The most devastating thing about the low-fat movement is that your brain is 60% fat and needs fat to function properly. A low fat diet denies your brain of this essential macronutrient. Think of the times you were on a low-fat diet, you were probably moody and irritable and maybe a little hard to love. Low-fat dairy products are also incredibly processed, since removing the fat renders a substance that doesn’t quite resemble milk.

Additionally, fat does not raise your insulin in the way starch and sugar do. Eating fat (and high quality protein) actually builds muscle and helps you lose fat and helps you feel satisfied.

In order to restore our metabolism and hormone function, the best strategy is to add in healthy fats and avoid harmful fats and added sugars.

Read labels! Watch out for sneaky sources of sugar and all of it’s various names. Other than the obvious sources, unsuspecting culprits include, canned vegetables, fruits and legumes, dried fruits, protein and energy bars, canned soups, pasta and tomato sauces, yogurts, fruit juices, (even organics options of these foods!!!!) just to name a few. I cannot stress this enough, even if it’s a brand you trust or looks healthy from the packaging, the only real way to know is to look. Since sugar can go by as many as 61 (!!!) different names, you could memorize them all but the best solution is to go for products with the fewest ingredients and most recognizable possible.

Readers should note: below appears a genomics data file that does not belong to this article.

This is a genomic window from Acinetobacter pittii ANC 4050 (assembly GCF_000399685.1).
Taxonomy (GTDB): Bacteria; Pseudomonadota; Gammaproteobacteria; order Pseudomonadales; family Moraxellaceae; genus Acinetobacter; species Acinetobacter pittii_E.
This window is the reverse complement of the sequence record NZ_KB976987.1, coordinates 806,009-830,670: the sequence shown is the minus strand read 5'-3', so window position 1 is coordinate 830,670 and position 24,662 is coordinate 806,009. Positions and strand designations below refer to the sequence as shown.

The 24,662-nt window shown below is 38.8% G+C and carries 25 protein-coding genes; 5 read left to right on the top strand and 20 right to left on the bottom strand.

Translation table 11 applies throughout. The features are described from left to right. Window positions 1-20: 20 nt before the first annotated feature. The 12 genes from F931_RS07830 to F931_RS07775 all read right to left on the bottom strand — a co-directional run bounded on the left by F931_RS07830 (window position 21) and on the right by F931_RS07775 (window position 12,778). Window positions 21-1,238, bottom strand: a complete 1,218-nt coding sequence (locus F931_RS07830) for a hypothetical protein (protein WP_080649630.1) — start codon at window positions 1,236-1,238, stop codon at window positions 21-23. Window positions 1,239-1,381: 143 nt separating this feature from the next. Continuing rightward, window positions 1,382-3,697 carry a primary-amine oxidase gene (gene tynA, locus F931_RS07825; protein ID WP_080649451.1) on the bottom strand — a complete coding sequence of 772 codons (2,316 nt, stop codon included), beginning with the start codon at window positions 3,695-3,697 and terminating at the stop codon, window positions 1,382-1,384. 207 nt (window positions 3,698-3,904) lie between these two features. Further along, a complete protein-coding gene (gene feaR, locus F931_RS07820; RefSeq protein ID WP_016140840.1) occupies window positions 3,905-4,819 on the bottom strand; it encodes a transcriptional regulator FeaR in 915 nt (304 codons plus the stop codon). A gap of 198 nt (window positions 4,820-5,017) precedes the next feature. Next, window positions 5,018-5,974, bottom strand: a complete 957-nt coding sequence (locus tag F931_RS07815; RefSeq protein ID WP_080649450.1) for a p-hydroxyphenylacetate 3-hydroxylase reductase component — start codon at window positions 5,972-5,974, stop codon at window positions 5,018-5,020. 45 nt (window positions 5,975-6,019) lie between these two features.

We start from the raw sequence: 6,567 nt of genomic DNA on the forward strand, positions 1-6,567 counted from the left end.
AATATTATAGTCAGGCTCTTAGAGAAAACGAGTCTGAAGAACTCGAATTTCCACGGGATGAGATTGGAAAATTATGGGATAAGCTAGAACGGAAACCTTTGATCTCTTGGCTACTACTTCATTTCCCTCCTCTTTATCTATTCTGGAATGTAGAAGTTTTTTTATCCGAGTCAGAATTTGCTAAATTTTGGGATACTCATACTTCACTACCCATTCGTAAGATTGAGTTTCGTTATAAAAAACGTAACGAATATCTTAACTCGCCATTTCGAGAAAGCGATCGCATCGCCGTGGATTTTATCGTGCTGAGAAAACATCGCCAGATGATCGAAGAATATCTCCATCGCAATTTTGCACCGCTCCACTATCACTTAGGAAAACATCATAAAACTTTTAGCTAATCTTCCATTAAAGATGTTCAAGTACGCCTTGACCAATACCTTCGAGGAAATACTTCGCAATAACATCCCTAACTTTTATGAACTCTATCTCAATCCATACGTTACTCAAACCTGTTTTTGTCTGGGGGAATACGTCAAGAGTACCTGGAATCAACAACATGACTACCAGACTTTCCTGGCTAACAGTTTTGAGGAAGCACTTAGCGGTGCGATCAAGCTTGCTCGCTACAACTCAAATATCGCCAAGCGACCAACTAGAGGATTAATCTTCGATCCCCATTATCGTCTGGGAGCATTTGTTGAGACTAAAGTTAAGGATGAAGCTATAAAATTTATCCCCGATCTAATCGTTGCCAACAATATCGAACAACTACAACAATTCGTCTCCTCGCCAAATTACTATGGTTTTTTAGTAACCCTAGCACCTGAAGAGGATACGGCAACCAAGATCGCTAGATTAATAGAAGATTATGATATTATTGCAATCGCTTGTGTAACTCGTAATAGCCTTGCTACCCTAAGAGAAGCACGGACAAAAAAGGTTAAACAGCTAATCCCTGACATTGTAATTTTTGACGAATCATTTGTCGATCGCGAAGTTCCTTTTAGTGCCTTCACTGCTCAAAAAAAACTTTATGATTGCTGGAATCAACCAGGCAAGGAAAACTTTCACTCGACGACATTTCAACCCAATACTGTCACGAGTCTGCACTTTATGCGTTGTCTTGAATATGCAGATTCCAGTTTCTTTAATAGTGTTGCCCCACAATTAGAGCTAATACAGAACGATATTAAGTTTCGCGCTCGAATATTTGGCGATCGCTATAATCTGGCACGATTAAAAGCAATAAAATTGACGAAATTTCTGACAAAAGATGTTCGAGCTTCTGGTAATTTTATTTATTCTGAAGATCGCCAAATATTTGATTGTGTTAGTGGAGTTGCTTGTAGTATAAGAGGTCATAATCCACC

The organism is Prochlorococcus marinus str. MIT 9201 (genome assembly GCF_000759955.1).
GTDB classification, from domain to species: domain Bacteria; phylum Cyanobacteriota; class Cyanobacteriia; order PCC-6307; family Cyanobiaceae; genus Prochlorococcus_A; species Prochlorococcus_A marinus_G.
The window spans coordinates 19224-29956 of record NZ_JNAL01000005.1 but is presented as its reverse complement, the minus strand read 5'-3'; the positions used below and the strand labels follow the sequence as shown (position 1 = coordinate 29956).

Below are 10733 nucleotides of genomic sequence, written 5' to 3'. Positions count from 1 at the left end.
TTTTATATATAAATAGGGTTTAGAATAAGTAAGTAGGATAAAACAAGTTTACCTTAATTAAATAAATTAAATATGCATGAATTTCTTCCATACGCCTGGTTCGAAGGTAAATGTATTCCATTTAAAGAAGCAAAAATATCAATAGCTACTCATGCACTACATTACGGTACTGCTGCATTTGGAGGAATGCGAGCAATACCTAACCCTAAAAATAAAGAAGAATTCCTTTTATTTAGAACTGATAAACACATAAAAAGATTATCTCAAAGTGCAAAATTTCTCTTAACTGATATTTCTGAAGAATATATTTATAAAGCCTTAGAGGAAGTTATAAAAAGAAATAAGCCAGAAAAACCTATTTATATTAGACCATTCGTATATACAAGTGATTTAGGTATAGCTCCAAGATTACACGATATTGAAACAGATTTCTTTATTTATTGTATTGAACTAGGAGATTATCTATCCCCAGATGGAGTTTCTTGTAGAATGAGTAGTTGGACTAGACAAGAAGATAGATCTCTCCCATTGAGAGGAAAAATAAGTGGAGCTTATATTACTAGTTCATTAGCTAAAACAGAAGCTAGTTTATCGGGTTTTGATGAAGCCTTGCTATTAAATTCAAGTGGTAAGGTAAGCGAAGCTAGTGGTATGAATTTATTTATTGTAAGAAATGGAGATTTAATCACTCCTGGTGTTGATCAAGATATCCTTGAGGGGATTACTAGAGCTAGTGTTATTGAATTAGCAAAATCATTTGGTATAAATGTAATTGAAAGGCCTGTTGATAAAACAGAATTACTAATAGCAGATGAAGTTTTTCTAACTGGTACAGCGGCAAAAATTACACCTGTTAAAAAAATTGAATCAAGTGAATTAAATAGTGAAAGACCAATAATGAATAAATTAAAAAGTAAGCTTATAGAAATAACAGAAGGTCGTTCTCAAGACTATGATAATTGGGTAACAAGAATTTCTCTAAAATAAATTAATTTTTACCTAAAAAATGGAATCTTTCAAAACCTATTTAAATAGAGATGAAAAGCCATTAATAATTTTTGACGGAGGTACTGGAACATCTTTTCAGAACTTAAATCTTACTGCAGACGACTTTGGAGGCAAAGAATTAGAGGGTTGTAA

Avoid at All Cost

Trans fats need to be avoided at all cost. They are contributors to many modern health problems and can be deadly. If trans fats were eliminated from the food chain, heart disease (#1 killer in America) would decrease by 50%! Trans fat is used as a preservative to increase a food’s shelf life and profits for the manufacturer – with no regard to how they affect your health, which is criminal. You’ll find trans fats in almost all processed foods and fast foods.